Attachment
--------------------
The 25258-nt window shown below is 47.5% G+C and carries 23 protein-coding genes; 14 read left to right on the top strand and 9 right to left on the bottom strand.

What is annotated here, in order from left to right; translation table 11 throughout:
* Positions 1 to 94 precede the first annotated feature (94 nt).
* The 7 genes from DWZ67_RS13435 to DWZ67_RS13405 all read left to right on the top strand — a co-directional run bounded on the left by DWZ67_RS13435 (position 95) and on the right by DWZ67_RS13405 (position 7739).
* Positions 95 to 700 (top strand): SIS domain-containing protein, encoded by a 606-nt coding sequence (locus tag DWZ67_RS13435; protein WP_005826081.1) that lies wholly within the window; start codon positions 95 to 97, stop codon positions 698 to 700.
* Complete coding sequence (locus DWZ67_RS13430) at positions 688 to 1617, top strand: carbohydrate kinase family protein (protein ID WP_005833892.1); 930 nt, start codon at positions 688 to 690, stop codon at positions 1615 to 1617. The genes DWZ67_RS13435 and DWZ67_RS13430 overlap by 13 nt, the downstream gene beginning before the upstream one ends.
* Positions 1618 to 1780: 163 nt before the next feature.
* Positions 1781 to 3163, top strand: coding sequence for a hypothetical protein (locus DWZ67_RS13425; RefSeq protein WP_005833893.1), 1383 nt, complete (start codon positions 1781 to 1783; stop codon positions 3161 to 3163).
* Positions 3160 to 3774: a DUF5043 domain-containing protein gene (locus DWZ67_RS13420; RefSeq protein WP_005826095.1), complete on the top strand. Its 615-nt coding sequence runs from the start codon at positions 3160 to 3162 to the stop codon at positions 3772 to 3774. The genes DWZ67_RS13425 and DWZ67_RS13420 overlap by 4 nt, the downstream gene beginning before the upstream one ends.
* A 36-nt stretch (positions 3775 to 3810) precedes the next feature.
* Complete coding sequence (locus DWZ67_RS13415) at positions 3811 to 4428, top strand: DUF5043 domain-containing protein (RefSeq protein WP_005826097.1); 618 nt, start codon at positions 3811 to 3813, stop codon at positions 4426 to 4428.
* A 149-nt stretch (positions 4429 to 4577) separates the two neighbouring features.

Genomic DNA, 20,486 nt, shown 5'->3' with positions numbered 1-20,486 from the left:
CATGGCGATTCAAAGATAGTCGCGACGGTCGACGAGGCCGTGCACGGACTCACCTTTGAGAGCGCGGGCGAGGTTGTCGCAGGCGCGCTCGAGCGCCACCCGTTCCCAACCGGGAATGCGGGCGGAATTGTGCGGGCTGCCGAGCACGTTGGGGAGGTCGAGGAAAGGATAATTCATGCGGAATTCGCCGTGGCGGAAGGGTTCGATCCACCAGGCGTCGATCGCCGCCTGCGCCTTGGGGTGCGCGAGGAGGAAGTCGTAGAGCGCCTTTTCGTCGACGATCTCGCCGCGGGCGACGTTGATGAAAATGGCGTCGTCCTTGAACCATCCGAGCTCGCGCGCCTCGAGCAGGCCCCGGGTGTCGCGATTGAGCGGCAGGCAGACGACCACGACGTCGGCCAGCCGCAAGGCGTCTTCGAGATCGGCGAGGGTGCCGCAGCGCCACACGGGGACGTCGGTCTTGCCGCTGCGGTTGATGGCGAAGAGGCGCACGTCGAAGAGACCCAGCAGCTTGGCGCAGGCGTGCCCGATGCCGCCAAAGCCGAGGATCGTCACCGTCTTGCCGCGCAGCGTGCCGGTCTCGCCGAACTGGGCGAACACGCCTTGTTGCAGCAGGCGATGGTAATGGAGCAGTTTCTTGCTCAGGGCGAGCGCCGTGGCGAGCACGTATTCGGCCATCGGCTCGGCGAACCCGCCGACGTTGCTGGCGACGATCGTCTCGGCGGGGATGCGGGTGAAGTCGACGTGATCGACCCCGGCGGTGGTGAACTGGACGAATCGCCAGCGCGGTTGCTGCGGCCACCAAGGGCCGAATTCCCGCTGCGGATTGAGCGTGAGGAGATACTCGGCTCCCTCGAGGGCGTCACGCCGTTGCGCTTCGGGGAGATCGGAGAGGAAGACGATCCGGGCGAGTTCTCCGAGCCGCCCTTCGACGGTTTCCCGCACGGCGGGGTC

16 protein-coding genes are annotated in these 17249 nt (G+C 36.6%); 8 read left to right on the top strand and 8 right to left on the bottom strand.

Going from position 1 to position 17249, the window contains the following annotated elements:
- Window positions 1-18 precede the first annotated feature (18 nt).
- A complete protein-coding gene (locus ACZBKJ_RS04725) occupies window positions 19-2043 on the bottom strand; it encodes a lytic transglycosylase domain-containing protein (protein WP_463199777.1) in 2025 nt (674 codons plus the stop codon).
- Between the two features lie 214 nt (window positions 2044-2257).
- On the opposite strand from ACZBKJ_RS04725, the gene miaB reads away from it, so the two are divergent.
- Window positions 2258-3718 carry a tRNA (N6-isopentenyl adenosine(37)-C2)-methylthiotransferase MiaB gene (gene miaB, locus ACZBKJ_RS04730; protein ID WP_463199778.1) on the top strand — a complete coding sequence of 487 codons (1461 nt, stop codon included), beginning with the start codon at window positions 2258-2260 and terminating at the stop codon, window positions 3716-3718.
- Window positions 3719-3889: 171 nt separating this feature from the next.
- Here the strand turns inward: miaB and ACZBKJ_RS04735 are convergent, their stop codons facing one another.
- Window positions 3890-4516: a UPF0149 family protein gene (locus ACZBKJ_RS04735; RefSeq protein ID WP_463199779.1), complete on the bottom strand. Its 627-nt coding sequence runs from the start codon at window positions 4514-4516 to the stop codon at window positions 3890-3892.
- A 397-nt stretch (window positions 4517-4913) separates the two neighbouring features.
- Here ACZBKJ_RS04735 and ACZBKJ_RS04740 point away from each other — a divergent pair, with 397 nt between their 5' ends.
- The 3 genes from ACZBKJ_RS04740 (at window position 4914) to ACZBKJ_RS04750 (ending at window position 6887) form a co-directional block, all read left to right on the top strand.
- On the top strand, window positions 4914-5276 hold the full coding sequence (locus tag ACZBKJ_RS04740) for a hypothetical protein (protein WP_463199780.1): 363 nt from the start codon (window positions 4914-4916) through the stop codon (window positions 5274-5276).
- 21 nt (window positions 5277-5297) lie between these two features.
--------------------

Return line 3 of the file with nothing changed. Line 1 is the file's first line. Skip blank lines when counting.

* Positions 1 to 94 precede the first annotated feature (94 nt).